Cruise Passenger Awarded $21 Million in Sliding Door Mishap

A U.S. District Court jury in Seattle awarded $21.5 million in damages to an Illinois man who suffered a brain injury after being struck in the head by a glass sliding door on the M/S AMSTERDAM.  The plaintiff was traveling with his wife and daughter on the first leg of their around-the-world cruise.  Plaintiff initially reported a facial contusion and chipped tooth.  He was later diagnosed with a concussion and post-concussion syndrome.  Plaintiff asserted that since the injury he began suffering from vertigo and seizures.  Plaintiff argued that there have been dozens of other injuries related to sliding doors in the Holland America fleet due to faulty sensor settings that allowed the doors to open and close faster than normal.  United States District Judge Barbara Rothstein allowed the jury to review evidence of 16 other incidents causing injury, including broken hips and back injuries, to passengers and crew members.  Plaintiff’s experts testified that the sensors were adjusted to open at the last moment and close after half a second of inactivity, which was against the manufacturer’s recommendation.  Plaintiff averred that this was done in order to save on air-conditioning.  Accordingly, the jury awarded plaintiff $5 million in compensatory damages and $16.5 million in punitive damages.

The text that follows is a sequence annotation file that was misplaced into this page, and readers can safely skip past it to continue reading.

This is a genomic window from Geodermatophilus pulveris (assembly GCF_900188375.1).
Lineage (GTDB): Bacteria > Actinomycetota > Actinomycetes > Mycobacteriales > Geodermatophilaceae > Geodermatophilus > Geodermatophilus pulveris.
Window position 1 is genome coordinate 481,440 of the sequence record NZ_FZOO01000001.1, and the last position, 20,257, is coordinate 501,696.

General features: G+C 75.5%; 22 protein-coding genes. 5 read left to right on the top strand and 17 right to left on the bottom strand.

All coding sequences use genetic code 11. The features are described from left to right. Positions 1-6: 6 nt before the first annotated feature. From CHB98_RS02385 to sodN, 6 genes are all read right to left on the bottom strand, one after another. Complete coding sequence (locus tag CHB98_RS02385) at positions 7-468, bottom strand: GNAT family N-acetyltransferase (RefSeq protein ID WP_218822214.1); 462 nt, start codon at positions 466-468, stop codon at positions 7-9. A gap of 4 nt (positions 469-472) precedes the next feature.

Hausman v. Holland America Line-USA, et al